There is a memorable line in act 2, scene 3 of Macbeth that reads, “Confusion now hath made his masterpiece.” If you know the story, then you’ll remember these words being spoken after Macbeth murders Duncan, the King of Scotland. The point is to communicate the impending chaos on the horizon for a rulerless kingdom. When no one is in charge—when there’s no certainty for direction—things come undone very quickly. Maybe this line applies to 21st-century communication, too. When the crispness of language is murdered, regardless of the unkillable nature of objective truth, the ability to actually transmit objectively true things becomes untenable, burdened by the absence of universally accepted fundamentals.
Take for example the important topic of marriage. Marriage, and the families it produces, are the fundamental building blocks of every society throughout history. In a simple way, without the hardened commitment established by marriage, societies would dissolve into little more than chaotically self-indulgent gatherings overflowing with orphans. But how can you talk about marriage in any meaningful way if the variables of its equation are undefinable?
“Marriage is to be between a man and a woman,” someone might say.
“I agree with you,” is the possible reply of a transgender woman married to a man.
But they don’t agree on marriage. A transgender woman is a man married to another man, and by such a combination, cannot begin to meet the basic parameters of natural law God has cemented into marriage, one of which is the procreation of children. The frustrating breakdown here leads to giant tech companies, with all seriousness, creating emojis of pregnant men. It leads to schools teaching children gender dysphoria is something to celebrate along with phrases like “birthing person.”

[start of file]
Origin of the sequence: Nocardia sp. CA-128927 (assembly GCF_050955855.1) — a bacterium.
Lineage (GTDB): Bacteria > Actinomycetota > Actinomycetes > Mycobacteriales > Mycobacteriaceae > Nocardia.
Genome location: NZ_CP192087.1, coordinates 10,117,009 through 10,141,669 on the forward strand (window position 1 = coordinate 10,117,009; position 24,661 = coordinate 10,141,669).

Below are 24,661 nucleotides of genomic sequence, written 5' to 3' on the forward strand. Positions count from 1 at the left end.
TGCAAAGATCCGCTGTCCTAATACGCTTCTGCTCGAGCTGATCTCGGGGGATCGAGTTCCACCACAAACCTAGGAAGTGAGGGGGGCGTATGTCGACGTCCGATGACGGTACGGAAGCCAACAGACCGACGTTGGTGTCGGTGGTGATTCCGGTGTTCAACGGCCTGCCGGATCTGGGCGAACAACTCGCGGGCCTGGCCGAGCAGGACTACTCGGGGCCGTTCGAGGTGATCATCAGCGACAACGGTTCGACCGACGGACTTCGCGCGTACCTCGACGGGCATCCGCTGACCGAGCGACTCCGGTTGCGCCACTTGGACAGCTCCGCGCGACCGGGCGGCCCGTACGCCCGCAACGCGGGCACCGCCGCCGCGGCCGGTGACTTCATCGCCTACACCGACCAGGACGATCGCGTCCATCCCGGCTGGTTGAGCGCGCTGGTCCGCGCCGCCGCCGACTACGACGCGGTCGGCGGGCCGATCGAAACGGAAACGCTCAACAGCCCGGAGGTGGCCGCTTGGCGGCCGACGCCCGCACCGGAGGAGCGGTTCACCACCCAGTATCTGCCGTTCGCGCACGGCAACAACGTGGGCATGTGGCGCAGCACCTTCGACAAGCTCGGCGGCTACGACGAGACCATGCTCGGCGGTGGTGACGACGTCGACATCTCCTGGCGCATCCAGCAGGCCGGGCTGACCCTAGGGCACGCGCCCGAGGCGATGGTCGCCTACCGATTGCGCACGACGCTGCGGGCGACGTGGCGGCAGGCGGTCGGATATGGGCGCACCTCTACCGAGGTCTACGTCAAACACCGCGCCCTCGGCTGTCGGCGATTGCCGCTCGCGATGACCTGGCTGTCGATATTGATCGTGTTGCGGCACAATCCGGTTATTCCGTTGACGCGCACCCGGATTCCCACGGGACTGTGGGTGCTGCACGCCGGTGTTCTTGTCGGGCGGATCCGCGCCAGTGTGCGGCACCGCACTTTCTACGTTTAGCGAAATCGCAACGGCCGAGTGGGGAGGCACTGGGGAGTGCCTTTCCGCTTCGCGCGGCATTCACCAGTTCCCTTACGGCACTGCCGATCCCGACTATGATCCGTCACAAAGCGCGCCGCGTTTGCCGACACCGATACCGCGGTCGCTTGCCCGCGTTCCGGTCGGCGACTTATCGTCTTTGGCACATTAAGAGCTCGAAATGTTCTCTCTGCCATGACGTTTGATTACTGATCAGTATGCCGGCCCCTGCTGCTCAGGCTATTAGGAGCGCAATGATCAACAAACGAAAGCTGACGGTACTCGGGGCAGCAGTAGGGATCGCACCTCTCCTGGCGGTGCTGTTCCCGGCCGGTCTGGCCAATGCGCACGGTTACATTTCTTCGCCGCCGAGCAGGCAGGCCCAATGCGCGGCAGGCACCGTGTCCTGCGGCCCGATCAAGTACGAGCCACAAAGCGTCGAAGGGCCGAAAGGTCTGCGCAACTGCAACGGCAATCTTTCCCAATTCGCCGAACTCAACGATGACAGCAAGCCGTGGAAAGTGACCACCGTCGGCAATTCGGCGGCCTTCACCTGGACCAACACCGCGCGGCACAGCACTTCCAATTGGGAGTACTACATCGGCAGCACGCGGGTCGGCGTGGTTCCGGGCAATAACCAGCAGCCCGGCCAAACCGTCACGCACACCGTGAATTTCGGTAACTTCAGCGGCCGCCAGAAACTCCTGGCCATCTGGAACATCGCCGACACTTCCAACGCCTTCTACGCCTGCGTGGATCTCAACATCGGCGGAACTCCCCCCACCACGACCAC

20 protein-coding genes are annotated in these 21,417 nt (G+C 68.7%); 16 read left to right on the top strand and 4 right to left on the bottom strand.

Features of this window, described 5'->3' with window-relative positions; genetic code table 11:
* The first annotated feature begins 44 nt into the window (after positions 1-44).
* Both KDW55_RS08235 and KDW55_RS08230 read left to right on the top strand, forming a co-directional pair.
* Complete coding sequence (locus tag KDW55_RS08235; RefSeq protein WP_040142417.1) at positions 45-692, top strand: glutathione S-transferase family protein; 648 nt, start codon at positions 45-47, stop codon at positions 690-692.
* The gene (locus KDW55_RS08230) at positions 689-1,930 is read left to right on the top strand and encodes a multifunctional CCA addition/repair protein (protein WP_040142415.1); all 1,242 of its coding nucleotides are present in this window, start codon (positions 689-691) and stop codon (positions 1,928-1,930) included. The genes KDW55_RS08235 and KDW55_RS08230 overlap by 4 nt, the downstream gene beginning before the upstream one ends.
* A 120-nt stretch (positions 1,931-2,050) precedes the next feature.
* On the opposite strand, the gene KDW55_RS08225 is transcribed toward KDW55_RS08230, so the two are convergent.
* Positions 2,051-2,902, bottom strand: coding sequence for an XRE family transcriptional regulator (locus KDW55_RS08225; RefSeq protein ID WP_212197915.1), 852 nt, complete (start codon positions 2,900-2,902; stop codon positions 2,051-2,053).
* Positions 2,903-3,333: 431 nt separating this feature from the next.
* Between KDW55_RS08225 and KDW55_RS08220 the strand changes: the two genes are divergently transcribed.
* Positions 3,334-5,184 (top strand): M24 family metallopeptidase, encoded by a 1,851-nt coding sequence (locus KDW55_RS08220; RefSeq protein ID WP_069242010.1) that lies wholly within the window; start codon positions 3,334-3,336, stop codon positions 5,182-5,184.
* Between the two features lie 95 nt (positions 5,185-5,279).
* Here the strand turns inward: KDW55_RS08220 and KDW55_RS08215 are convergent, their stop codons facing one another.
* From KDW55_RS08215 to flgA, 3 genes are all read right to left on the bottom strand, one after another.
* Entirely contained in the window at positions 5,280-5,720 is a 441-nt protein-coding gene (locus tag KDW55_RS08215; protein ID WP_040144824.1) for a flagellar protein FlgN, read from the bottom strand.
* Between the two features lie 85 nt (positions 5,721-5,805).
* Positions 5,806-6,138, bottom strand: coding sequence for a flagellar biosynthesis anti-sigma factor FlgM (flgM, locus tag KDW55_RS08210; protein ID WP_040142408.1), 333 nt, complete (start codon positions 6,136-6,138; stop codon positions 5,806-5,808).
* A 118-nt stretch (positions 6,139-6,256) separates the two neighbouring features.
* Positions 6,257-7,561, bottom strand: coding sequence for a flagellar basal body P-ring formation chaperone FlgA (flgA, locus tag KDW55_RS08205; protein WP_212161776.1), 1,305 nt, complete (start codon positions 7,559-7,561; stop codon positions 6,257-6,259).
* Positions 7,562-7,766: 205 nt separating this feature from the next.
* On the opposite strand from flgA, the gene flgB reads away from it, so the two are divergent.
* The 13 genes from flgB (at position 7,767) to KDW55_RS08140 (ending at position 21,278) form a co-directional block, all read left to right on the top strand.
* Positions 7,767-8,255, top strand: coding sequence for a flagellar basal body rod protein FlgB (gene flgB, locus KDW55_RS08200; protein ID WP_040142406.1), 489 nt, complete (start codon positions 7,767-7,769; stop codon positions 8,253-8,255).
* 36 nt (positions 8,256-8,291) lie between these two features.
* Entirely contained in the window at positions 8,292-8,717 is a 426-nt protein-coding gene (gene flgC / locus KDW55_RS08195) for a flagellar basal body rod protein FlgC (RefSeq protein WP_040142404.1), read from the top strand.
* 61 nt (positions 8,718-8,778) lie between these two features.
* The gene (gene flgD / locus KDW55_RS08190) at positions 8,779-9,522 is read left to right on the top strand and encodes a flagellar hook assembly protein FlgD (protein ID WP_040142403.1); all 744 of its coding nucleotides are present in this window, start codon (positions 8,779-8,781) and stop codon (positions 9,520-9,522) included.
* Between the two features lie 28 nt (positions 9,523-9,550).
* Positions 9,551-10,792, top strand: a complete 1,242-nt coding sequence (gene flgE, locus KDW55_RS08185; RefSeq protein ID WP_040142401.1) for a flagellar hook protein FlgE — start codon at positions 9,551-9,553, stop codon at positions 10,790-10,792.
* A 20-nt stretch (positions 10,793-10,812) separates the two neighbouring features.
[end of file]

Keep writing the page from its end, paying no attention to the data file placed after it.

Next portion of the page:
In short, words matter. What’s more, holding the line on their structures and meanings matters, too.
Truth be told, I’m only sharing with you what came to mind after reading Proverbs 21:23 during my devotion this morning. The text reads, “Whoever keeps his mouth and his tongue keeps himself out of trouble.” I suppose the text is somewhat relative to the direction of my thoughts. The word used in the text for “keep” (שֹׁמֵ֣ר) means more than just to control something. It means to guard it for the sake of preserving it. A commentary I visited with this morning compared the guarding to someone who cares about the language they use, inferring someone who says “no more than is right and fitting.” This is both contextual and residual. In other words, aware of the precise meanings of words, a righteous person also knows the long-term damage that comes when those words are misused. Misuse leads to confusion. Confusion can result in a tangling that brings incredible harm.
Come to think of it, Jesus spoke to these things in a way when He said in Matthew 5:37 to let one’s yes be yes and one’s no be no. In context, the Lord is referring to taking oaths. But His broader teaching is not only to understand what is meant by the terms but to be so certain about them that you can speak with simplicity in a way that has binding strength. You can say “yes” and be fully invested in your answer, or you can say “no” and never feel the tug to question your resoluteness.
I don’t know about you, but on my part, I’m not only doing everything I can to be careful with language but to protect the terms that make communication through language of any value, especially as it meets with God’s Word. I don’t want confusion anywhere near the Gospel. Confusion, as John Milton chimed so poetically, brings nothing less than “ruin upon ruin, rout upon rout.”